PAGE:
- Make your font size or margins bigger to hide a lack of content or smaller to fit more information.
- Use a multi-column layout — one-column templates are easier for ATS to read.
Content: What to include (and not include) in a resume
DO: Include relevant information that makes you a stronger candidate
Everything that goes on your resume should either be a) essential information that recruiters expect to see (like contact information and work history), or b) directly answer the question, “why are you a good fit for this job in particular?”
Here’s a brief rundown of what your resume should include in each section.
- Basic contact details — your full name, phone number, and email address.
- A link to your LinkedIn profile, GitHub, or online portfolio if it’s relevant and well-maintained.
- A resume title and (optional) summary with a brief overview of your key skills and experience.
- List your professional experience in reverse chronological order, starting with your most recent or current position.
- Include the name of the company, your job title, the location, and the dates you worked.
- Add 3-6 bullet points highlighting your accomplishments (not responsibilities) — structure these in the format of “Action Verb + Task + Metric.”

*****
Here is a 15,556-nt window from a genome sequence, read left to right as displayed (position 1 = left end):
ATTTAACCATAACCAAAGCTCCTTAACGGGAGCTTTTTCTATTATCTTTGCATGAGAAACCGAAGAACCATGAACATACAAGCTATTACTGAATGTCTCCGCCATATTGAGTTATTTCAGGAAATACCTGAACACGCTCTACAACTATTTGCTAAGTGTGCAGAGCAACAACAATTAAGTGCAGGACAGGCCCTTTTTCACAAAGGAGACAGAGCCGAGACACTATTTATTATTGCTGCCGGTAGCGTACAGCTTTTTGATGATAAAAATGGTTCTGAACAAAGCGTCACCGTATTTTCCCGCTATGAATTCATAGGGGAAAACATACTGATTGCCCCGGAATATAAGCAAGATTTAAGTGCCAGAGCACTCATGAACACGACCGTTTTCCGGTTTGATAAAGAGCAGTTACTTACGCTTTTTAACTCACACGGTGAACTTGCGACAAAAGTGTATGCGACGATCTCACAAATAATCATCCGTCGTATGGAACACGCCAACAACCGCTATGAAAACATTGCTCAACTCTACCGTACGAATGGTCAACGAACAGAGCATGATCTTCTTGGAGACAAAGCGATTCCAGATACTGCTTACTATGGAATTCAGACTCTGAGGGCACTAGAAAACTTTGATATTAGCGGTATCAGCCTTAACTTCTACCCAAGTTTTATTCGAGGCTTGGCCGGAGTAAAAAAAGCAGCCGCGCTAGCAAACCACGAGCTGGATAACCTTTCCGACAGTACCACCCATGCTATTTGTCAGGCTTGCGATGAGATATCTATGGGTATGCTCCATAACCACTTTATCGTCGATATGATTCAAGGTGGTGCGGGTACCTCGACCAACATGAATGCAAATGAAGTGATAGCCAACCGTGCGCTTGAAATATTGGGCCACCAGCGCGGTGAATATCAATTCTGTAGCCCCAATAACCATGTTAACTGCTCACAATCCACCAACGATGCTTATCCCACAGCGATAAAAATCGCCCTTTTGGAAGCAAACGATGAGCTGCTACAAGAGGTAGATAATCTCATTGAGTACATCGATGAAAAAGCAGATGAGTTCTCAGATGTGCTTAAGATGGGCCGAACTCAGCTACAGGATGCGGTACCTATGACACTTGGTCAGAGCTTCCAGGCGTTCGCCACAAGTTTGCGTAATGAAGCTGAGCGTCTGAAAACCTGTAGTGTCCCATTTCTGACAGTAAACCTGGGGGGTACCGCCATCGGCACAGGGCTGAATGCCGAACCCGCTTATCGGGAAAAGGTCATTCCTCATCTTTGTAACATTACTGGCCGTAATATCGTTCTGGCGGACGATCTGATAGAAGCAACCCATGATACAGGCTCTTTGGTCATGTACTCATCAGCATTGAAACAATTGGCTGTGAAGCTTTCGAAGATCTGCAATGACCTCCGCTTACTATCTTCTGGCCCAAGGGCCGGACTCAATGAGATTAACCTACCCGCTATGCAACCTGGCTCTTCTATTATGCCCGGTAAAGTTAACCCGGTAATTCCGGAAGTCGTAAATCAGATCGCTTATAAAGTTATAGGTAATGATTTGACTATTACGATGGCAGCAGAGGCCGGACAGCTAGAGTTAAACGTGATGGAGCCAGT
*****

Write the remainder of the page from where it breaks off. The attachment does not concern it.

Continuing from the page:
- List your educational qualifications in reverse chronological order, starting with the most recent degree or certification.
- Include the full name of the educational institution, the degree or certification obtained, and the date of graduation or expected graduation.
- If applicable, provide additional details such as your major or field of study, academic honors or distinctions, relevant coursework, research or thesis projects, and study abroad.
- Include 1-2 additional sections — for example, Skills, Projects, Volunteer Work, and Extracurricular Activities.
- Explicitly mention any hard skills listed in the job description — these are essential keywords that ATS are programmed to look for.
- Add any other industry-relevant skills, including technical skills, software, coding, and language skills.